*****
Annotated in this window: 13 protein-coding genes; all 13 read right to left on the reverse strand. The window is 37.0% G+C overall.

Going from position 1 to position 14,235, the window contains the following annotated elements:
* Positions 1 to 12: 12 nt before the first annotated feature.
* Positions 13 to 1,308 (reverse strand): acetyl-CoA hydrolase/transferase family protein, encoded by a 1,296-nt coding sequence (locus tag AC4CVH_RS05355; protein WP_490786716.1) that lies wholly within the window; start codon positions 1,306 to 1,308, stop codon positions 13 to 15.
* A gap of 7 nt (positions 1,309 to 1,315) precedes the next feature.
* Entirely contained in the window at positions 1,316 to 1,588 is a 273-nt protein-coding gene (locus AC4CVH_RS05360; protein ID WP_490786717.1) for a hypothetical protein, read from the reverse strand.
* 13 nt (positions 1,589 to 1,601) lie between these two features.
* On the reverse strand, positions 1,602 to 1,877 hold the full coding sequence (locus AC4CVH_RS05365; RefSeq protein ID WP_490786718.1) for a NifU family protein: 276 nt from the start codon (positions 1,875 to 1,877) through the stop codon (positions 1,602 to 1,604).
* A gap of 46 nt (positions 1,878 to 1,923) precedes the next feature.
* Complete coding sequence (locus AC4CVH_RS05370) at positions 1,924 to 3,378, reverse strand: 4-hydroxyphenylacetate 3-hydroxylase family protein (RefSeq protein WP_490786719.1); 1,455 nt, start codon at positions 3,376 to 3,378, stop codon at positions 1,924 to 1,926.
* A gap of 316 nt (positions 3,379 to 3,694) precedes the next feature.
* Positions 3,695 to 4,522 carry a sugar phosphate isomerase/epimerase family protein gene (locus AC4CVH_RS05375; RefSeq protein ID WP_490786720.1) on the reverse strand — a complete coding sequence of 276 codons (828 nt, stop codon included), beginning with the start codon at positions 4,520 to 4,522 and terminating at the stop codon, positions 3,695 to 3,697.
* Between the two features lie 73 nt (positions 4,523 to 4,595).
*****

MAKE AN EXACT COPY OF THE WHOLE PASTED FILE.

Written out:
Annotated in this window: 13 protein-coding genes; all 13 read right to left on the reverse strand. The window is 37.0% G+C overall.

Going from position 1 to position 14,235, the window contains the following annotated elements:
* Positions 1 to 12: 12 nt before the first annotated feature.
* Positions 13 to 1,308 (reverse strand): acetyl-CoA hydrolase/transferase family protein, encoded by a 1,296-nt coding sequence (locus tag AC4CVH_RS05355; protein WP_490786716.1) that lies wholly within the window; start codon positions 1,306 to 1,308, stop codon positions 13 to 15.
* A gap of 7 nt (positions 1,309 to 1,315) precedes the next feature.
* Entirely contained in the window at positions 1,316 to 1,588 is a 273-nt protein-coding gene (locus AC4CVH_RS05360; protein ID WP_490786717.1) for a hypothetical protein, read from the reverse strand.
* 13 nt (positions 1,589 to 1,601) lie between these two features.
* On the reverse strand, positions 1,602 to 1,877 hold the full coding sequence (locus AC4CVH_RS05365; RefSeq protein ID WP_490786718.1) for a NifU family protein: 276 nt from the start codon (positions 1,875 to 1,877) through the stop codon (positions 1,602 to 1,604).
* A gap of 46 nt (positions 1,878 to 1,923) precedes the next feature.
* Complete coding sequence (locus AC4CVH_RS05370) at positions 1,924 to 3,378, reverse strand: 4-hydroxyphenylacetate 3-hydroxylase family protein (RefSeq protein WP_490786719.1); 1,455 nt, start codon at positions 3,376 to 3,378, stop codon at positions 1,924 to 1,926.
* A gap of 316 nt (positions 3,379 to 3,694) precedes the next feature.
* Positions 3,695 to 4,522 carry a sugar phosphate isomerase/epimerase family protein gene (locus AC4CVH_RS05375; RefSeq protein ID WP_490786720.1) on the reverse strand — a complete coding sequence of 276 codons (828 nt, stop codon included), beginning with the start codon at positions 4,520 to 4,522 and terminating at the stop codon, positions 3,695 to 3,697.
* Between the two features lie 73 nt (positions 4,523 to 4,595).